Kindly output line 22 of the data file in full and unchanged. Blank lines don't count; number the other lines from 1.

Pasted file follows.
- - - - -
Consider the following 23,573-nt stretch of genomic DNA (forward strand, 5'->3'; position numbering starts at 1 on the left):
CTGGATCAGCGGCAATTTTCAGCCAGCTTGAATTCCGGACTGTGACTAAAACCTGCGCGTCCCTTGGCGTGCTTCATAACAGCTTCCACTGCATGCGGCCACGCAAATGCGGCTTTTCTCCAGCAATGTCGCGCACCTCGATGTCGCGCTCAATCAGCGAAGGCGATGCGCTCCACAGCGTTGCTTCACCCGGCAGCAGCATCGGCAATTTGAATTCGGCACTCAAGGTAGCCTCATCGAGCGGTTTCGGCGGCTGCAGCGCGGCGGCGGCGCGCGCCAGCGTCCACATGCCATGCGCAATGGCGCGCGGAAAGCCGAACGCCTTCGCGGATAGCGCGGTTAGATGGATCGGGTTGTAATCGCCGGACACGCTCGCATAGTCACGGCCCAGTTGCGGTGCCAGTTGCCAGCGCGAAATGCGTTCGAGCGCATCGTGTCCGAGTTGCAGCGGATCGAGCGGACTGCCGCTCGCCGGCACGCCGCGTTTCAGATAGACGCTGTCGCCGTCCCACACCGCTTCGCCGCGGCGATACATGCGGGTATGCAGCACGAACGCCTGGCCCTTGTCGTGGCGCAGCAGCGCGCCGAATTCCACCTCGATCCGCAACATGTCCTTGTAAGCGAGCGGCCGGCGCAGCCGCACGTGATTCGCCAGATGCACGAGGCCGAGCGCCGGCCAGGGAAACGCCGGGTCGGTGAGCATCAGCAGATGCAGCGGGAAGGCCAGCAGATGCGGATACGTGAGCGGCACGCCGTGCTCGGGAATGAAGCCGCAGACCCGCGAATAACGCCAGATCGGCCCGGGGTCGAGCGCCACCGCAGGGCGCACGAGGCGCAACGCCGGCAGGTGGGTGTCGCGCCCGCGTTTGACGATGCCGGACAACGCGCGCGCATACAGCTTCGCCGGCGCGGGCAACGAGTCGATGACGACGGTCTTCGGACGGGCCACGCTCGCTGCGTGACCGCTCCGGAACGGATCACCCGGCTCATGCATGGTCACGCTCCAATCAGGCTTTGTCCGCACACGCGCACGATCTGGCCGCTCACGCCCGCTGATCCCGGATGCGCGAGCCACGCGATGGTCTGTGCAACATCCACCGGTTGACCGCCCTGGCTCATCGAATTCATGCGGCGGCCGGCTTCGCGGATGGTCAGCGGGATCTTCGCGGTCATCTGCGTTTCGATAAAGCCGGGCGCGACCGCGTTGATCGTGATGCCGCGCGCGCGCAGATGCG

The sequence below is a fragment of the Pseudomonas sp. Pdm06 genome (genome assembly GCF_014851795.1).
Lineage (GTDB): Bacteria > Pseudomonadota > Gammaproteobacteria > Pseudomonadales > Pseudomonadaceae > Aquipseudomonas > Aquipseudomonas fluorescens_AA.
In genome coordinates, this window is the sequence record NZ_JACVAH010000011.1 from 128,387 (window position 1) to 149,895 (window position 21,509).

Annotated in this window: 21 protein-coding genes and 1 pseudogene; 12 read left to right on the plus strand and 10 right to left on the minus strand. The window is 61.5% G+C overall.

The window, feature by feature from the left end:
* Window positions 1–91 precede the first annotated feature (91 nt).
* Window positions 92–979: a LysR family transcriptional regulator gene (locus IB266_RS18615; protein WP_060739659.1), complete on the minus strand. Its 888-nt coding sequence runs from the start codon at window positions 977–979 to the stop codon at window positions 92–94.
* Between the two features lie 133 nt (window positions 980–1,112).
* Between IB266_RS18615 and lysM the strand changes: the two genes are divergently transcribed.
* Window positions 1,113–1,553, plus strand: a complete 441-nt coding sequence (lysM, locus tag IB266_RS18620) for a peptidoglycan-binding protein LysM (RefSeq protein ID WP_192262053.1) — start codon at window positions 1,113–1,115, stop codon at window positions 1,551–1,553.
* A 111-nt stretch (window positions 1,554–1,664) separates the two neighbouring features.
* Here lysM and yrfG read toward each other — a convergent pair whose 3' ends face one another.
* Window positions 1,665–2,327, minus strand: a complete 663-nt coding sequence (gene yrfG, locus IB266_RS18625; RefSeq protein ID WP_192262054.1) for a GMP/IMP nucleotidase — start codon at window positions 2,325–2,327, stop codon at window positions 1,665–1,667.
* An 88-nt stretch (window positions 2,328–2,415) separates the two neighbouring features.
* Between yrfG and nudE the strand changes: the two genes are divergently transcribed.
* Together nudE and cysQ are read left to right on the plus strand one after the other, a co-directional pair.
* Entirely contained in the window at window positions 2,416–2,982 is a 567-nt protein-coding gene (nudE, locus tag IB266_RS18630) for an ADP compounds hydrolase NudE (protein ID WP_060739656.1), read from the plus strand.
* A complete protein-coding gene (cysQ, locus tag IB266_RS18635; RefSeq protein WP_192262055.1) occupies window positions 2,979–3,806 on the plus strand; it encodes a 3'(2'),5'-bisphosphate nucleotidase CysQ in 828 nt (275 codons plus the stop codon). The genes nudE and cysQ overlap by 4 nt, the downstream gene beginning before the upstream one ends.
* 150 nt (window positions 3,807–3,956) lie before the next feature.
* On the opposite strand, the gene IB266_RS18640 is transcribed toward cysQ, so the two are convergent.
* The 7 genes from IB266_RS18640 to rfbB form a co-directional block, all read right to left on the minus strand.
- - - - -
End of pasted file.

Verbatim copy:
* On the opposite strand, the gene IB266_RS18640 is transcribed toward cysQ, so the two are convergent.